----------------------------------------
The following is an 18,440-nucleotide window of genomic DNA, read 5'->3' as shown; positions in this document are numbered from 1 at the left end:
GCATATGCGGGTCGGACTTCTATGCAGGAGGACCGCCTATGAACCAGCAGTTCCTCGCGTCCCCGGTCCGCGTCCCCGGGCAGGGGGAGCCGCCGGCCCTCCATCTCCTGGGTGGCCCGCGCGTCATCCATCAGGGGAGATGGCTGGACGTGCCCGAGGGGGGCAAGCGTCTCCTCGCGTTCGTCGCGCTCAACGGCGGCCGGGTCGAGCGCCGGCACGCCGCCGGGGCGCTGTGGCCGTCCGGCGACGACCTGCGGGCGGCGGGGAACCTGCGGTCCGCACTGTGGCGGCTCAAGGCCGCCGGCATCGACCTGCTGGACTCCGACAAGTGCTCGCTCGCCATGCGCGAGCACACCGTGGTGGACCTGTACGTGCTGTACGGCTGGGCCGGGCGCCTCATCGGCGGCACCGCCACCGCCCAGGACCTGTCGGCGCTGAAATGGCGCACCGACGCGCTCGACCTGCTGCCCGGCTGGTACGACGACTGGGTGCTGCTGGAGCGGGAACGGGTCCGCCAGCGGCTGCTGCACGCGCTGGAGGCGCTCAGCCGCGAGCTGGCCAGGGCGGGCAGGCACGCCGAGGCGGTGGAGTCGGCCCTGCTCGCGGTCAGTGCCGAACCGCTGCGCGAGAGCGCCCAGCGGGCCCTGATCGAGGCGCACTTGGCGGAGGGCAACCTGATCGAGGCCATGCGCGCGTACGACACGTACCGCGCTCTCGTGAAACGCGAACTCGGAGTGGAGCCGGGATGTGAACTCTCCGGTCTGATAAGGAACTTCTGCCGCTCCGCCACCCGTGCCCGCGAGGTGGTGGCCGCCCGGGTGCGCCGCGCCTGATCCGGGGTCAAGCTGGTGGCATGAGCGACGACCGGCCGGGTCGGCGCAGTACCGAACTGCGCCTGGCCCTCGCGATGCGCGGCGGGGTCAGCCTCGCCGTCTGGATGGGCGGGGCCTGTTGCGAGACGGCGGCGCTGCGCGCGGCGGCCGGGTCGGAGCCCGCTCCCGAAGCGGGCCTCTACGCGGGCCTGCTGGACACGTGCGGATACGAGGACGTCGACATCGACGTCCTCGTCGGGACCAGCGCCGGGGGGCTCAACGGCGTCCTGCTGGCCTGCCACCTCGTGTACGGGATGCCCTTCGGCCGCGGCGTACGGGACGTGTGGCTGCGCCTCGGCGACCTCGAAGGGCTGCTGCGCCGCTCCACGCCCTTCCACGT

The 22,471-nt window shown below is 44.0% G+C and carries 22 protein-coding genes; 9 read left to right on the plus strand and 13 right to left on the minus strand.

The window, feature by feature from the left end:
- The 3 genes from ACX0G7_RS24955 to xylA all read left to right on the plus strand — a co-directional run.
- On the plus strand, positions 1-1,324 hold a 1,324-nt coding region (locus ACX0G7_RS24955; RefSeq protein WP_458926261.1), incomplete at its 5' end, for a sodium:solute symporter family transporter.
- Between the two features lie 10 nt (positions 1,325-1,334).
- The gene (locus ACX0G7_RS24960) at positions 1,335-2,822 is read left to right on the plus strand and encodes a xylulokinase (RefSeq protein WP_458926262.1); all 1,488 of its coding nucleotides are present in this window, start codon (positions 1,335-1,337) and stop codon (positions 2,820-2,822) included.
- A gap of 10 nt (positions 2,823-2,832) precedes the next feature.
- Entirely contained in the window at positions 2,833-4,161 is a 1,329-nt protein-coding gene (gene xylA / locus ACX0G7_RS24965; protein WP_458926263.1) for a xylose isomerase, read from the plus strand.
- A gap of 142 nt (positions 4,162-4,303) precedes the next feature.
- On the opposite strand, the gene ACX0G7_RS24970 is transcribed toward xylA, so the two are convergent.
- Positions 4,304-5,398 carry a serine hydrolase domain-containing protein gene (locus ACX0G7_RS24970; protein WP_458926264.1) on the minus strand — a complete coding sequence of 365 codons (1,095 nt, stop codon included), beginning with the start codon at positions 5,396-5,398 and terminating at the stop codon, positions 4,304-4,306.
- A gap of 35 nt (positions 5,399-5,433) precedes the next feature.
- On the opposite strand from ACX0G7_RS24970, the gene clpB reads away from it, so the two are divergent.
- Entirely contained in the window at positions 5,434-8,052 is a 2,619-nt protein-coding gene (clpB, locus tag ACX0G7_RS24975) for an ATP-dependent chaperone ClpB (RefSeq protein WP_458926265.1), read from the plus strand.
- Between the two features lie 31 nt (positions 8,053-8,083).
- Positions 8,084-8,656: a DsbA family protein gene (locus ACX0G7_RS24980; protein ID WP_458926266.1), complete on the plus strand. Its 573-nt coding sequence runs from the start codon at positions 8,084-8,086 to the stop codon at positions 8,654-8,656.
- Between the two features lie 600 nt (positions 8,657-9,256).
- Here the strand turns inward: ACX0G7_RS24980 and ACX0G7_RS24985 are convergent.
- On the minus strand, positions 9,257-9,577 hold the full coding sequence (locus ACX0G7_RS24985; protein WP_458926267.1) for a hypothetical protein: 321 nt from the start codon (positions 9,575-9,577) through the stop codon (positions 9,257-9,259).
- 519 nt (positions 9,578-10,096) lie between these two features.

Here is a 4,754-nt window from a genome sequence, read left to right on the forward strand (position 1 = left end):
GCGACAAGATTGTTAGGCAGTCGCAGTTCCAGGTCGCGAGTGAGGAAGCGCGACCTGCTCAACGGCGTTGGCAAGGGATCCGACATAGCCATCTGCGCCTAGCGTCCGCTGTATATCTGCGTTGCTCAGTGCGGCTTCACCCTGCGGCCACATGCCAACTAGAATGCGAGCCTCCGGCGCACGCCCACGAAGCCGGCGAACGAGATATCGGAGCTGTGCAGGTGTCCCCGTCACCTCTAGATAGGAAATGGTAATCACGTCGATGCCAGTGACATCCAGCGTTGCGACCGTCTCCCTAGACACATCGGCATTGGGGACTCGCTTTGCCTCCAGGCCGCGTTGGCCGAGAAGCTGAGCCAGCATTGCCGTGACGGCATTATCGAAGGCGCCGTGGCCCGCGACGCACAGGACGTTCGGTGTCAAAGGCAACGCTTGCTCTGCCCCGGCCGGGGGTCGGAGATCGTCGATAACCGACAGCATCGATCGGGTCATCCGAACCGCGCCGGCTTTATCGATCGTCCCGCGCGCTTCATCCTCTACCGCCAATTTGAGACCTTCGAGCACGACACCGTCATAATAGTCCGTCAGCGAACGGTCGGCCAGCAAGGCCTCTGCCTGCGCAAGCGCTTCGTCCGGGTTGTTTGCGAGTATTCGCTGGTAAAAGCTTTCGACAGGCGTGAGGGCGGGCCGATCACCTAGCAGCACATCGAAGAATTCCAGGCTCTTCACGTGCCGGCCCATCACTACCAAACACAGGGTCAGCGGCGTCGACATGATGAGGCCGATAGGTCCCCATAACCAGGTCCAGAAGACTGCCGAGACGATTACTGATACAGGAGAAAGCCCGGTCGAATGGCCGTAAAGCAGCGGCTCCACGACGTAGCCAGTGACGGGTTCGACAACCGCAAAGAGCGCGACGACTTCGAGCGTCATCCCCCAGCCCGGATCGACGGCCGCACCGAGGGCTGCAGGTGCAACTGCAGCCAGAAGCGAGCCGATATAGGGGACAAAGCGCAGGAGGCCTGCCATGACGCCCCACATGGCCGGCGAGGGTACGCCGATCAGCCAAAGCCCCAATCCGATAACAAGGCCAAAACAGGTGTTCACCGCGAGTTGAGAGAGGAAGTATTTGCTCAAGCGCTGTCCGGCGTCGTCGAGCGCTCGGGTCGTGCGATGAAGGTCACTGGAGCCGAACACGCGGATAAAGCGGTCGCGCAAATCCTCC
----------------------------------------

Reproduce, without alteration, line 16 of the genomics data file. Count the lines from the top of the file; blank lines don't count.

- Entirely contained in the window at positions 5,434-8,052 is a 2,619-nt protein-coding gene (clpB, locus tag ACX0G7_RS24975) for an ATP-dependent chaperone ClpB (RefSeq protein WP_458926265.1), read from the plus strand.